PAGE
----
XHTML/XHTML Grammar

IntroductionEdit

There is little difference in grammar between HTML coding and XHTML coding. In this chapter we will discuss the similarities and the differences in the coding.

What Is Still The Same In XHTML?Edit

A lot actually, but it has to be more structured. For example, in HTML you do not have to put p (paragraph) tags in; they are optional. In XHTML you have to.

In other words you cannot put text directly into the body anymore, the user must add elements to the text. The elements have not changed drastically. The following sections discuss changes.

Casing in XHTMLEdit

As mentioned, the coding is strict compared to HTML. One such case is that the tags and attributes have to be lowercase. In HTML you could get away with this:

<P>This is a paragraph</p>

In XHTML, this is not valid. ALL tags and attributes must be in lowercase, like this:

<p>This is a paragraph</p>

This is correct XHTML, all the tags are in lowercase.

Opening and Closing Tags in XHTMLEdit

As in normal HTML, you must close the tags. In HTML browsers, you could get away with it, it would still show the webpage, but it ends up looking unusual. Now XHTML, Opening and Closing tags are musts. Like this:

<p>The <b>Cat</b> sat on the mat.</p>

This is good XHTML coding, remember to open and close a tag. Notice that the tags are also well formed. The b (bold) tag is within the p (paragraph) tag.

Empty TagsEdit

No tag pair should be empty. If you need to represent an empty tag, you need to include a slash within the tag itself. For example, <br> is replaced with <br />.

Dealing with AttributesEdit

As mentioned, attributes must be lowercase. For example:

content="text/html; charset=iso-8859-1"

Also notice that the value of the attribute is quoted. There are also some attribute values that are in capitals, such as:

http-equiv="Content-Type"

This is a rare case and is come across rarely. The attributes must have a value; they cannot stand alone any more.

Linking and URL TechniquesEdit

When it comes to internal linking, things have changed. This is the XHTML way of doing it:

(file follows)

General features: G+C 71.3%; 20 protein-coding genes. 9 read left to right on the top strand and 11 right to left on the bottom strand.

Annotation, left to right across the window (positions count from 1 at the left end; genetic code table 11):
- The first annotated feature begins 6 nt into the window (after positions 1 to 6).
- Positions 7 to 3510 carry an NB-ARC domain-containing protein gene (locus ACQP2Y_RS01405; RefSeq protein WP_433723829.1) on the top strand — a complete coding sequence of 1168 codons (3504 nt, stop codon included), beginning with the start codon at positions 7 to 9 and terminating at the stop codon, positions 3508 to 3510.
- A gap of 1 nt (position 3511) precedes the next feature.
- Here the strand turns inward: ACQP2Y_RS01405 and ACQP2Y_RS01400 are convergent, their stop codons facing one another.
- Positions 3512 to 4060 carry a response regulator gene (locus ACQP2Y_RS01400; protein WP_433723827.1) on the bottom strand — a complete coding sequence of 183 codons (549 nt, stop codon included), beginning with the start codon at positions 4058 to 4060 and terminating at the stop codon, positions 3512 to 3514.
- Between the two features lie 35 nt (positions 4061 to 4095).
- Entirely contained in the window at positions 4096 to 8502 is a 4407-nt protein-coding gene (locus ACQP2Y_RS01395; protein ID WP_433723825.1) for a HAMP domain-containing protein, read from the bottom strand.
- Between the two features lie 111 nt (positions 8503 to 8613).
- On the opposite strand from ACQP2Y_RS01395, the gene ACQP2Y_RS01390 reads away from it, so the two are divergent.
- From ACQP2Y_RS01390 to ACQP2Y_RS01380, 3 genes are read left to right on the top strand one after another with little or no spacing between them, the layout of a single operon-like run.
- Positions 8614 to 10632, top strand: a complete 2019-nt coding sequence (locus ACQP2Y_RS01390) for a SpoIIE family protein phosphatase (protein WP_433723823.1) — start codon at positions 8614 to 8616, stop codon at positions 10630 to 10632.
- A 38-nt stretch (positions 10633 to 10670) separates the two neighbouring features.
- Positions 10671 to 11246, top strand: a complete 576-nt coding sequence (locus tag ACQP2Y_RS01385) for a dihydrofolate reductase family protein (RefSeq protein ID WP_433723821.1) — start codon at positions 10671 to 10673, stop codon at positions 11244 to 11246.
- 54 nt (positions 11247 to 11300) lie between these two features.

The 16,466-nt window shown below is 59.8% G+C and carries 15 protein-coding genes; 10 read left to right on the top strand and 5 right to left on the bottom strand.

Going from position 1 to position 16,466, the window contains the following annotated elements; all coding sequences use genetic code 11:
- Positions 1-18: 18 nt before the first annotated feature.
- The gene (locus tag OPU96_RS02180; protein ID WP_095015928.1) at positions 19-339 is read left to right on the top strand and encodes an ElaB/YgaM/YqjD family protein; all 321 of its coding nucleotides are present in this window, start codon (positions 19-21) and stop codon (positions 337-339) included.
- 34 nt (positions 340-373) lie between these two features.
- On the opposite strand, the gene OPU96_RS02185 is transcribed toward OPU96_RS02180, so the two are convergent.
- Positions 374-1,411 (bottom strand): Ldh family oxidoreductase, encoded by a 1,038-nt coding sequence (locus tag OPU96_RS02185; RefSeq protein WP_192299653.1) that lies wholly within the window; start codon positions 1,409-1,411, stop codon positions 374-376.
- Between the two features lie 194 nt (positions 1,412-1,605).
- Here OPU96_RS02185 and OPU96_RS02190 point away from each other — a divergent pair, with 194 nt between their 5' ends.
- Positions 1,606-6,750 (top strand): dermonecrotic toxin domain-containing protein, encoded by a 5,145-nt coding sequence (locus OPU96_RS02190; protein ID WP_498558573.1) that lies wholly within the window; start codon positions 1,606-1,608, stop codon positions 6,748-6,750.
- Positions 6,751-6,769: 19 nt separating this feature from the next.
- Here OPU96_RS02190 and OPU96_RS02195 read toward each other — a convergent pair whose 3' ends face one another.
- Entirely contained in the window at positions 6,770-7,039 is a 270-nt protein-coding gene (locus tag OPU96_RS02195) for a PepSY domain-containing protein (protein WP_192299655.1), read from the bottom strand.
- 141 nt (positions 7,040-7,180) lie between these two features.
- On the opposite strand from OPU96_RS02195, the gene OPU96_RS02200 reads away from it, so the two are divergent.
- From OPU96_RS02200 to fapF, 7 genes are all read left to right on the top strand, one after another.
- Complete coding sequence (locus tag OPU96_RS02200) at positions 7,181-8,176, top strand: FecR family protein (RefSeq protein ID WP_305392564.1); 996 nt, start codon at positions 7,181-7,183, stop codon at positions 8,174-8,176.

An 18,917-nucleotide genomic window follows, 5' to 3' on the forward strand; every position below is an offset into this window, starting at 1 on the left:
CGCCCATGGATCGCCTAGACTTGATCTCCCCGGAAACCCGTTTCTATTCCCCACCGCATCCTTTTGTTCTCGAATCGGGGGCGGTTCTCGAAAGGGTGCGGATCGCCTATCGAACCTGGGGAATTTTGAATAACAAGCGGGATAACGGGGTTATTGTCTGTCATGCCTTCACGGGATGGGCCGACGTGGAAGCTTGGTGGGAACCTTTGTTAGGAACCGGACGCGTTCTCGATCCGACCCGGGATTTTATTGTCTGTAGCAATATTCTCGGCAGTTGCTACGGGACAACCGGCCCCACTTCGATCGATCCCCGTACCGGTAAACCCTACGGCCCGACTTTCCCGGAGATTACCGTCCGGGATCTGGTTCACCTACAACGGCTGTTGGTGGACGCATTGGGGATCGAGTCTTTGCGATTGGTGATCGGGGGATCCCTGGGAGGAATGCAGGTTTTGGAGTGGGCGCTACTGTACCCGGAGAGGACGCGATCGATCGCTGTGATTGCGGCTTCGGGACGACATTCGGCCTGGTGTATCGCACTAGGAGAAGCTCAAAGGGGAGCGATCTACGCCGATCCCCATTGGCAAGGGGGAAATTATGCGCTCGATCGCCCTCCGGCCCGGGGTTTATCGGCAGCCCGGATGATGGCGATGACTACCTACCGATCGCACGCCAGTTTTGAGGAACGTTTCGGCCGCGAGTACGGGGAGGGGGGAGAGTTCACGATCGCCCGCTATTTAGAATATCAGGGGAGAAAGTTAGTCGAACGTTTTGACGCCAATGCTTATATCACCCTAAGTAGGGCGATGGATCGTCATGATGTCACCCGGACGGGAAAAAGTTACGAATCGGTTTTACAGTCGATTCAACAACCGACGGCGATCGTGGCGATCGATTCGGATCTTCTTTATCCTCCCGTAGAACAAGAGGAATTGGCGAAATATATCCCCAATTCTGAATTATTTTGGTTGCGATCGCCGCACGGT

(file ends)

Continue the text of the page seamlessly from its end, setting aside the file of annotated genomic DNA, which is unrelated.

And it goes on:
This is the link that takes you to the section on the page:
<a href="#Fred">Go to Fred</a>
This is the position where the link will take you:
<p id="Fred">This is Fred</p>

Some criticise that the developer still has to add the old "name" attribute to the tag. This is still okay to do, as some old browsers may not read the new command.

The developer also has to worry about ampersand characters. These are special characters in page addresses or forms, such as those used in PHP forums. If the user has to code one of these into XHTML, he or she has to change the following:

<a href="forum.php?&style=orange">Forum</a>

becomes

<a href="forum.php?&amp;style=orange">Forum</a>

Notice that the & became &amp;.

ImagesEdit

Nothing much has changed in the way of images. The only thing that the user has to consider is the alt attribute. In HTML, it was optional to have this. Now it is compulsory to put this in, in the event that the image cannot be rendered:

<img src="photo.gif" alt="Photo of the Beach" />

What this does is display a text were the photo is supposed to be when it cannot be found in the source file.

AppletsEdit

Although the applet tag was usable but considered bad development, strict XHTML no longer allows it. If you want to use an applet, whether Java or Flash, you will have to use the object tag from now on.

Deprecated TagsEdit

You can still use these tags when you declare the DTD Transitional or Frameset (except for <xmp>) but it is recommended that you do not use these:

  • <applet>
  • <basefont>
  • <b>
  • <center>
  • <dir>
  • <font>
  • <i>
  • <isindex>
  • <menu>
  • <s>
  • <strike>
  • <u>
  • <xmp>

These tags are invalid in XHTML 1.1

Last modified on 28 April 2011, at 11:22